Tablets are no longer what they used to be a couple of years ago. Most manufacturers refrain from designing and creating as many models as they used to, but some are still keeping the market alive. Not too long ago, I received in testing a reasonably affordable tablet running on Windows 11, made by an Italian company called Microtech. As it’s been a while since I’ve seen a Windows tablet, albeit one with Windows 11, you can imagine I was quite curious. This is a review of the Microtech e-tab Pro 4 tablet. If you’d like to know what it has to offer and whether it’s worth buying it, read on:
The Microtech e-tab Pro 4 could be a good choice for:
- People who want to pay an affordable price for a Windows tablet
- Someone with low expectations in terms of performance
- Those who are going to use it only for undemanding activities
There are some positives about the Microtech e-tab Pro 4:
- Its body looks good, and the tablet feels robust
- The display has beautiful colors, good contrast, and adequate brightness
- The selection of ports is good, with both USB 3.0 Type-C, Type-A, and Micro HDMI
- Affordable price for a Windows tablet
- Battery life is decent
There are quite a few downsides too:
- Equipped with a dated processor and just 4GB of RAM
- The eMMC flash storage is slow and leads to poor performance
- It’s too easy to mix up the 3.5 mm audio jack with the power port and end up plugging the wrong plug into the wrong jack
The Microtech e-tab Pro 4 shapes up as a Windows 11 tablet with a good-looking body and a fine screen but inferior hardware. The old processor, slow eMMC storage, and low amount of memory are things that hold me back from recommending it to our readers. Regrettably, even if it’s an affordable tablet, the modest performance it offers leads to a frustrating experience with modern software. It struggles to run the Windows 11 Pro operating system pre-installed on it, and even browsing the web or working with Office apps feels slow. Hence, I recommend taking a look at the Microtech e-tab Pro 4+, which offers more RAM and storage space, and also a keyboard for a little extra money
The Microtech e-tab Pro 4 comes in a relatively thin yet adequately sized box for a tablet. The package is made of hardened white cardboard and features a large photo of the tablet on its top cover. You also find out that it runs on Windows, and if you look at the sides of the box, you get to see some of its main specifications.
Although the tablet bears the Pro moniker, the box contains only the bare essentials: the Microtech e-tab Pro 4, a charger with a non-detachable cable and a 3.5mm plug, and the user manual.
The packaging of the Microtech e-tab Pro 4 tablet looks good, but the contents are a tad spartan. Overall, the unboxing of this tablet is fast and straightforward.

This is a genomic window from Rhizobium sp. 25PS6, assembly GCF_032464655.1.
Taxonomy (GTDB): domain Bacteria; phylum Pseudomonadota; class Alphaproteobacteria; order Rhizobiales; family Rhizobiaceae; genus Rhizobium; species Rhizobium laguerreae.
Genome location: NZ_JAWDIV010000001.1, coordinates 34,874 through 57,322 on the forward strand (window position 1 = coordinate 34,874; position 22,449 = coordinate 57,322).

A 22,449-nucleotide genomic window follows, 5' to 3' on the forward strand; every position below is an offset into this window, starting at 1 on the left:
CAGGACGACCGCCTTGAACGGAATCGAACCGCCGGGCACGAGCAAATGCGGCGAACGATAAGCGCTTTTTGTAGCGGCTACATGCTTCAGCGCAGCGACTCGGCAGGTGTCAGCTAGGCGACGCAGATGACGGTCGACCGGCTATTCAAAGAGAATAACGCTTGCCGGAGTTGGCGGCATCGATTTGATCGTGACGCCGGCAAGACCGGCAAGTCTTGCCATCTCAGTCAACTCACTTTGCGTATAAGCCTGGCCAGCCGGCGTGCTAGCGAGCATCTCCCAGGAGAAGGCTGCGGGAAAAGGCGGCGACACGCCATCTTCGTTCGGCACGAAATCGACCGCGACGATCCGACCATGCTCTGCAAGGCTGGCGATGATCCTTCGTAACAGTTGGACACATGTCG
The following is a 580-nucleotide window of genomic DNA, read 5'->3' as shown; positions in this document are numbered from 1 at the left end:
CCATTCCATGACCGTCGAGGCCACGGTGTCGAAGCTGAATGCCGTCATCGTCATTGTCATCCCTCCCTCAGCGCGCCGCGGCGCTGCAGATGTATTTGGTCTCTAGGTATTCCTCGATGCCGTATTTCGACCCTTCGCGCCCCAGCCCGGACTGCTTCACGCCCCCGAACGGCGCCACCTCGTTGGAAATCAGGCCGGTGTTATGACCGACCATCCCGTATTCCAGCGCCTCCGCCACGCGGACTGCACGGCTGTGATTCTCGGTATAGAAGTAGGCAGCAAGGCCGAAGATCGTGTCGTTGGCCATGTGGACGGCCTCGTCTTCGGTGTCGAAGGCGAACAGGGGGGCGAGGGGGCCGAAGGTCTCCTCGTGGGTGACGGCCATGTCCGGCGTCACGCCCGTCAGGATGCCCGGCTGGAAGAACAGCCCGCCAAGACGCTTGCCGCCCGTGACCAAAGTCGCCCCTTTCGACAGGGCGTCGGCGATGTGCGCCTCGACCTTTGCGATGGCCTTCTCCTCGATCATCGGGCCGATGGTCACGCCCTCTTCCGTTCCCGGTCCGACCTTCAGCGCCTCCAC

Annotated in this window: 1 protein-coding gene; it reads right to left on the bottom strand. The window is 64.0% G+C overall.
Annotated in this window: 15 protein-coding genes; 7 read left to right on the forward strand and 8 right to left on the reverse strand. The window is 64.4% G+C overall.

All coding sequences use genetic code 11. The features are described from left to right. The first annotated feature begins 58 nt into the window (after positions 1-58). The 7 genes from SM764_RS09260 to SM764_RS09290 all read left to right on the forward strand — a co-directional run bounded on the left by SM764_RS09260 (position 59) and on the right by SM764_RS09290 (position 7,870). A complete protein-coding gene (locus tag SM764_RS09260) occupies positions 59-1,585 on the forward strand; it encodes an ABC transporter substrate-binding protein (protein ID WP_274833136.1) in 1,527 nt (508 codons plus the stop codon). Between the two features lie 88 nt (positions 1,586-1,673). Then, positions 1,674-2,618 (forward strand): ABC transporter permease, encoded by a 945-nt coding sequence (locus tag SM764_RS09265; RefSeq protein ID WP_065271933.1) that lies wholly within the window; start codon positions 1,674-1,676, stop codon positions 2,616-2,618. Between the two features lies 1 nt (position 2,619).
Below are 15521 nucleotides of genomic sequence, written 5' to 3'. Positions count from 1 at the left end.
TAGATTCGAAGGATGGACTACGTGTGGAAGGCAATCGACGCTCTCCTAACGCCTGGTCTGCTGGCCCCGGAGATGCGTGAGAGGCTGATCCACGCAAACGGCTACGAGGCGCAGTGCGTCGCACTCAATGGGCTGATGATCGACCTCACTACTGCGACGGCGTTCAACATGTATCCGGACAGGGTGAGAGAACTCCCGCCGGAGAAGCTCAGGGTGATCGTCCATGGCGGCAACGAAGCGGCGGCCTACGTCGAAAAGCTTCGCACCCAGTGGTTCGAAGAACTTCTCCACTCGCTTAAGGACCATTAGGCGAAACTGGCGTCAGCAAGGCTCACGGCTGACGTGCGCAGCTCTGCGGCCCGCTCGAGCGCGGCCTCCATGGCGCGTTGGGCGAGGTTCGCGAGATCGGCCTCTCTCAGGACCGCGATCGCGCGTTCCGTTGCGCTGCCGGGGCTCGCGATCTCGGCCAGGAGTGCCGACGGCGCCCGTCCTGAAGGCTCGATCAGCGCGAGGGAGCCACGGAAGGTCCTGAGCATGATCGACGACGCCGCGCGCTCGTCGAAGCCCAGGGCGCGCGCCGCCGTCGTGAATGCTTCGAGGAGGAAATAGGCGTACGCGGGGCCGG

The Microtech e-tab Pro 4 features a 10.1-inch IPS LCD display with an aspect ratio of 16:9. On the bright side, using an IPS panel usually means good color reproduction and generous viewing angles of 178 degrees both horizontally and vertically. The panel has an FHD resolution of 1920 by 1080 pixels, which is a bit low for the screen’s diagonal size and translates into a pixel density that’s not very impressive: 218 ppi. The refresh rate is standard - 60 Hz - and there’s no support for more complex viewing technologies like HDR or Dolby Vision.
The tablet is powered by an older (launched in late 2019) dual-core Intel Celeron N4020 processor with a low 6 Watts TDP. While it runs at a base frequency of 1.10 GHz, it can reach 2.80 GHz in boost mode. The CPU also includes an Intel UHD Graphics 600 unit that ticks at 200 MHz and can burst to 650 MHz. On the software side, the GPU offers support for DirectX 12 and OpenGL 4.4.
The Microtech e-tab Pro 4 offers just 4 GB of DDR4 RAM (running at 2400 MHz) and 64 GB of internal flash storage. Unfortunately, the latter is eMMC (Embedded MultiMediaCard), a type of storage soldered directly to the motherboard that’s affordable but also slow. The only good news here is that the tablet includes a card slot which you can use to add a MicroSD card with a capacity of up to 128 GB.
Regarding connectivity, the Microtech e-tab Pro 4 features an Intel Dual Band Wireless-AC 3165 chip. This allows the tablet to use both the 2.4 and 5 GHz network bands, connect to Wi-Fi 5 networks, and offer link speeds of up to 433 Mbps. Bluetooth is also present, but you only get the old 4.2 revision.
In addition to the mandatory power jack, the tablet offers a Micro HDMI port, two USB 3.0 ports (one is Type-A, the other is Type-C), and a 3.5 mm audio jack.
In terms of audio and video, the Microtech e-tab Pro 4 is equipped with two 1 Watt speakers and one microphone, as well as two cameras, each with 2-megapixel sensors, one on the front and one on the rear.
The tablet measures 16.8 cm (6.61 inches) in height, 25.3 cm (9.96 inches) in width, and 9.2 cm (3.62 inches) in thickness. Weighing 620 grams (21.87 ounces), it bundles a lithium polymer battery with a capacity of 3150 mAh. The battery is charged by a standard power adapter that outputs 12 Volts and 2 Amperes. The charger’s cable is non-detachable and uses a round 3.5 mm connector.
Last but not least, although this is not a hardware spec, you should know that, on the software side, the Microtech e-tab Pro 4 comes with Windows 11 Pro pre-installed.
If you want to check the full list of technical specifications, visit this webpage: Microtech e-tab Pro 4 - Specs.
The Microtech e-tab Pro 4 looks fairly elegant, featuring a design that makes you think of a business-class device. The silver-gray body is made of aluminum alloy that feels robust and doesn’t bend while also providing a good grip.
E-tab Pro 4’s completely flat rear holds only a small camera cutout on one side and a built-in desk support on the other. While using the tablet, I found the latter to be quite helpful.